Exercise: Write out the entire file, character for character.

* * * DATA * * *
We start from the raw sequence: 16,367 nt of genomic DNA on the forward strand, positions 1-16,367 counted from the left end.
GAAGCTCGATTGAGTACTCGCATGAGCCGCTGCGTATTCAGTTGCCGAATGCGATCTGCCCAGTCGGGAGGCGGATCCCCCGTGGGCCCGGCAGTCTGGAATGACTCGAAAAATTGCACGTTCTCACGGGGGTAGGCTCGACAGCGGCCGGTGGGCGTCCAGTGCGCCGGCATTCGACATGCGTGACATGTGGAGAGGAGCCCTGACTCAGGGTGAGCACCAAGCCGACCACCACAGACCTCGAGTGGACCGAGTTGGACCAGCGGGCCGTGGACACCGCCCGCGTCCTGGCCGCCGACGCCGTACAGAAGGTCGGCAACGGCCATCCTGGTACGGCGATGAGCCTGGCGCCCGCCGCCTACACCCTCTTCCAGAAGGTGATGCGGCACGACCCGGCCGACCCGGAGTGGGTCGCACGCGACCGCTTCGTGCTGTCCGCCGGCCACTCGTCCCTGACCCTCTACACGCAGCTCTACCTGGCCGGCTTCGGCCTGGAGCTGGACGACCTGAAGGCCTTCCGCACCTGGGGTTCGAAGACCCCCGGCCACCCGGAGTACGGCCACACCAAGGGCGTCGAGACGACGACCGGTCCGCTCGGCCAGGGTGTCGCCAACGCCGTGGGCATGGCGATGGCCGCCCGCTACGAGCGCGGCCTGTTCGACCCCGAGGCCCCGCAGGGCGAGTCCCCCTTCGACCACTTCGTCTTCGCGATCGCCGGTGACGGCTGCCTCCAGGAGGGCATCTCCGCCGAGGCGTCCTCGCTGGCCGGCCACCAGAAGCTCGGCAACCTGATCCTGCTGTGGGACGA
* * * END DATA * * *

We start from the raw sequence: 16,367 nt of genomic DNA on the forward strand, positions 1-16,367 counted from the left end.
GAAGCTCGATTGAGTACTCGCATGAGCCGCTGCGTATTCAGTTGCCGAATGCGATCTGCCCAGTCGGGAGGCGGATCCCCCGTGGGCCCGGCAGTCTGGAATGACTCGAAAAATTGCACGTTCTCACGGGGGTAGGCTCGACAGCGGCCGGTGGGCGTCCAGTGCGCCGGCATTCGACATGCGTGACATGTGGAGAGGAGCCCTGACTCAGGGTGAGCACCAAGCCGACCACCACAGACCTCGAGTGGACCGAGTTGGACCAGCGGGCCGTGGACACCGCCCGCGTCCTGGCCGCCGACGCCGTACAGAAGGTCGGCAACGGCCATCCTGGTACGGCGATGAGCCTGGCGCCCGCCGCCTACACCCTCTTCCAGAAGGTGATGCGGCACGACCCGGCCGACCCGGAGTGGGTCGCACGCGACCGCTTCGTGCTGTCCGCCGGCCACTCGTCCCTGACCCTCTACACGCAGCTCTACCTGGCCGGCTTCGGCCTGGAGCTGGACGACCTGAAGGCCTTCCGCACCTGGGGTTCGAAGACCCCCGGCCACCCGGAGTACGGCCACACCAAGGGCGTCGAGACGACGACCGGTCCGCTCGGCCAGGGTGTCGCCAACGCCGTGGGCATGGCGATGGCCGCCCGCTACGAGCGCGGCCTGTTCGACCCCGAGGCCCCGCAGGGCGAGTCCCCCTTCGACCACTTCGTCTTCGCGATCGCCGGTGACGGCTGCCTCCAGGAGGGCATCTCCGCCGAGGCGTCCTCGCTGGCCGGCCACCAGAAGCTCGGCAACCTGATCCTGCTGTGGGACGA